How to sleep with someone who snores
Snoring is a condition that most people will need to deal with at one point or another. If you’re lucky and never develop or endure a snoring problem of your own, then you will doubtlessly encounter it in other people.
And when those ‘other people’ include a sleeping-partner, you may find that getting adequate sleep will go from being easy to downright challenging!
But how can you overcome the problem?
Thankfully, there are some tips and tricks that you can utilize to help you move past it – and in this blog post, we are going to review some of the most commonly successful strategies.
Go to bed earlier than your partner
Going to bed a half-hour earlier than your snoring partner might help you to fall asleep before the snoring starts. This obviously won’t work with everyone, and it might be problematic if you already have trouble falling asleep on a regular basis.
But for people who can pretty consistently fall asleep when they want (and stay asleep through their partner’s snoring), this could be a very simple and effective strategy for ‘skirting around’ the problem!
Wear ear plugs
This strategy might not be possible for people who are not comfortable with the idea of wearing little bits of foam in their ears during sleep – but for others, it can be a real solution with positive results.
You can buy sleeping ear plugs at almost any retail or drug store. Simply pop them in before the snoring starts, and you should find yourself immersed in a world of silence and solitude… as opposed to a world of chain-saw-like breathing, buzzing, or wheezing.
Buy your partner an anti-snoring device
This might cost you a bit more than our first two strategies – but believe us when we say that solving the problem at the source might be the best way to fix it for the long term!
Anti-snoring devices are available in a wide range of different styles and types. If your partner tends to snore a lot and needs some relief, then try buying them a tongue stabilization device (like the Good Morning Snore Solution) or a mandibular advancement device.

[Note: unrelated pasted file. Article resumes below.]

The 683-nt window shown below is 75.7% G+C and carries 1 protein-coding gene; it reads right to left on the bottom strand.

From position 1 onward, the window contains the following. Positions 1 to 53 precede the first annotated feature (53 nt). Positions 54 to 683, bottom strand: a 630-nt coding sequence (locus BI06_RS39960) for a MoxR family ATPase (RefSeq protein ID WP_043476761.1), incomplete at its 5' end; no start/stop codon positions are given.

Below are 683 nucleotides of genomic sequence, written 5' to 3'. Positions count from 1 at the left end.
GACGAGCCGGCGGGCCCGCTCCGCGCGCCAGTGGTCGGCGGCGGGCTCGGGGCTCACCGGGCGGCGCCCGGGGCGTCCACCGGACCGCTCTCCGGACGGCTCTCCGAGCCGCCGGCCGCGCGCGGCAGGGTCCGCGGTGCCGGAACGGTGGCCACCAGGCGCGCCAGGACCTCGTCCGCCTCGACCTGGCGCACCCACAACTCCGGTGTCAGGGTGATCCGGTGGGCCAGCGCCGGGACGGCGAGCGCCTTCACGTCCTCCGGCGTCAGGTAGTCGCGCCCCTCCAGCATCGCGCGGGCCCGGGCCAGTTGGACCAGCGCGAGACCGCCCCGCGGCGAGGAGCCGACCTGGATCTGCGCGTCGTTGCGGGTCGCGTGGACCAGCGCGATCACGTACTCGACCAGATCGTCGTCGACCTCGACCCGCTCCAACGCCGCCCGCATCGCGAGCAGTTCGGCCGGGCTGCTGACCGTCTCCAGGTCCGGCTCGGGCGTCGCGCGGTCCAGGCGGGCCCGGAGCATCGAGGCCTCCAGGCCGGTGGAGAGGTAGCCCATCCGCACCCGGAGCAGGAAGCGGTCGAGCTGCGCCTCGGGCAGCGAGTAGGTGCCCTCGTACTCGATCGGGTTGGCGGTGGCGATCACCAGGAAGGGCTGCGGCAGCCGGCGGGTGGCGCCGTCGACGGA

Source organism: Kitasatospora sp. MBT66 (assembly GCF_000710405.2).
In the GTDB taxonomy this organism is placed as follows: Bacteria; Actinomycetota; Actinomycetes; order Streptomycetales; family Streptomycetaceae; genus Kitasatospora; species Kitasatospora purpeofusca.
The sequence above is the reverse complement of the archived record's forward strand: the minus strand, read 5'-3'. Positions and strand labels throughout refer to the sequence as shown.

Some people also find that stop snoring chinstraps and nasal strips help them a lot. You might need to buy a product or two to really figure out what works – but figuring out the problem and getting to sleep without having to worry about more snoring in the future is totally worth it!
Put on some ambient music or turn on a fan
Sometimes, putting on some gentle music, nature sounds, or a buzzing fan can do a lot of good to cover up the noise caused by a snoring partner. Actually, a lot of people prefer to have ambient noise going on in the background while they sleep anyway, which would explain why some people love to sleep during thunderstorms!
This technique might not be for everyone, but it may do the trick if you tend to be one of these ambient-friendly sleepers who find relaxation in gentle, calming sounds!
Get your partner to sleep on their side
This might be one of the simplest tricks in the book. And yet, surprisingly, it tends to work quite well!
Snoring is generally worse when the person is sleeping on their back, because this allows gravity to exert more force on the soft palate and throat tissue… causing the throat to partially collapse in on itself. This generates a vibration as the air moves through the smaller airway – which is what makes the sounds that have come to be known as ‘snoring.’
One simple way to bypass the issue (sometimes, anyway) is to help your partner to sleep on their side instead of on their back. You can do this by helping them to prop themselves up on pillows, or even by attaching tennis balls to the back of their night-shirt.
Such a small difference might not help to alleviate every case of snoring – but it can make a surprising bit of difference for some people!